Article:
‘Sir,’ said Bishop Joseph Butler to John Wesley in the middle of the 18th century, ‘the pretending to extraordinary revelations and gifts of the Holy Ghost is a horrid thing, a very horrid thing.’ The Established Church of which the lucid Butler was part understood in her bones two great truths: the English are wary about religion; but the English do not want to be atheists. To the English mind, atheism itself carries an unpleasant whiff of enthusiasm. To the English mind the universe is a very mysterious thing, and should be allowed to remain so.
And so the Anglican Church became what right up to our own day it has always remained: a God-fearing receptacle for intelligent doubt; the marrying of a quietist belief in order, duty, decency and the evident difference between right and wrong with a shrewd suspicion that anyone who thinks he can be sure of more than that is probably dangerous. The ground of existing Christian custom and practice was the obvious site for the Church of England’s foundation, but in other times and circumstances she could have been founded equally securely on paganism, Zoroastrianism or Islam. The formula would have been essentially the same: mount no central challenge to the orthodoxy of the day; indulge the human need for a ritual bending of the knee to something or other Big; and get on with the job of leading, and helping others lead, an honourable and ordered life.
The recent death of my old housemaster in Africa, R.A. Roseveare, has prompted these thoughts. I have known too many good men who set good examples — gently inspirational, strong and kind but whose actual beliefs never quite surfaced — to be unaware of the potency of the unspecific. The architecture of an Established Church has made a shape and a shelter for doubts which nevertheless know their duty.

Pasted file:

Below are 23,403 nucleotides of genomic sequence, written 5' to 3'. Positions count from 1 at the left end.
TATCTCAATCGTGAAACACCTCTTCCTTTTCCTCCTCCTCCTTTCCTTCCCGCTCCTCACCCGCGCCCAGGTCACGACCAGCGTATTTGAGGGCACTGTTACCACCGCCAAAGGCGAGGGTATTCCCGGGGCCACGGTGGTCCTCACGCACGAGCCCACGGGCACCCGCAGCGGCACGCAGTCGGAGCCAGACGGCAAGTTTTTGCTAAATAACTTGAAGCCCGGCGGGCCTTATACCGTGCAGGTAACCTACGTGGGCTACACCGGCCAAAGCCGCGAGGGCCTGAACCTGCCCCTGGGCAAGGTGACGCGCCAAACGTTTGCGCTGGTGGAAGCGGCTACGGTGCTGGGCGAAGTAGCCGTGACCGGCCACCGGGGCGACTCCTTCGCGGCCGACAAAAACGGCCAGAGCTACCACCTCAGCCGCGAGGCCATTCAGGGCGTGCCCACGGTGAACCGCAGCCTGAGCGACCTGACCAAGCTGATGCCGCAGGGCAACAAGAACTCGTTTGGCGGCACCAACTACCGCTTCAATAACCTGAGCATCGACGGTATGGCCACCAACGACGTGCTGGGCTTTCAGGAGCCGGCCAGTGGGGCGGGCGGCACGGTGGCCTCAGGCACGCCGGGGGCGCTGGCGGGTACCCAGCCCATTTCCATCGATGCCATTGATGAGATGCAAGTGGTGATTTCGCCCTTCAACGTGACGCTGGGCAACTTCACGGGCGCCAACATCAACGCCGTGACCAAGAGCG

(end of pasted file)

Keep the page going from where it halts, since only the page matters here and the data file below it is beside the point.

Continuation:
That, right at the centre of our national life, should for so long have stood this great and lovely edifice of sort-of religion, adorned (through her buildings, her rituals, her art and her music) with so much beauty, so much grace and so much balm for troubled spirits, and served in her priesthood by so many luminously decent men, has surely for centuries helped confound atheism on the one hand, and serious religious enthusiasm on the other. Not so much religious belief as religious relief, this has calmed everybody down. ‘You really don’t need to decide’ has been Anglicanism’s refrain, ‘and besides, who knows?’ Jesus or Mohammed, who did know, would have raged against it.
I cannot but think, therefore, that the slow collapse of the Church of England over the last half century and the strange recent twitchings of religious muscle in our country may be related. A writer, cricketer and friend, Ed Smith, has for years been telling me he thinks that in the history of European thought, and after a thousand years of tense and awkward co-existence, ours may be the epoch when Faith and Reason must agree to go their separate ways.
In a million comfortable vacuities and by a million evasions, ducking every certainty, the Church of England has tried to postpone that irretrievable breakdown. The attempt has often been risible, but we may miss her when she’s gone, for Faith unchained is a horrid thing. Nobody asked me for an Easter message last week, but it would have been this: Unbelievers all, join your local Church of England!
Matthew Parris is a political columnist of the Times.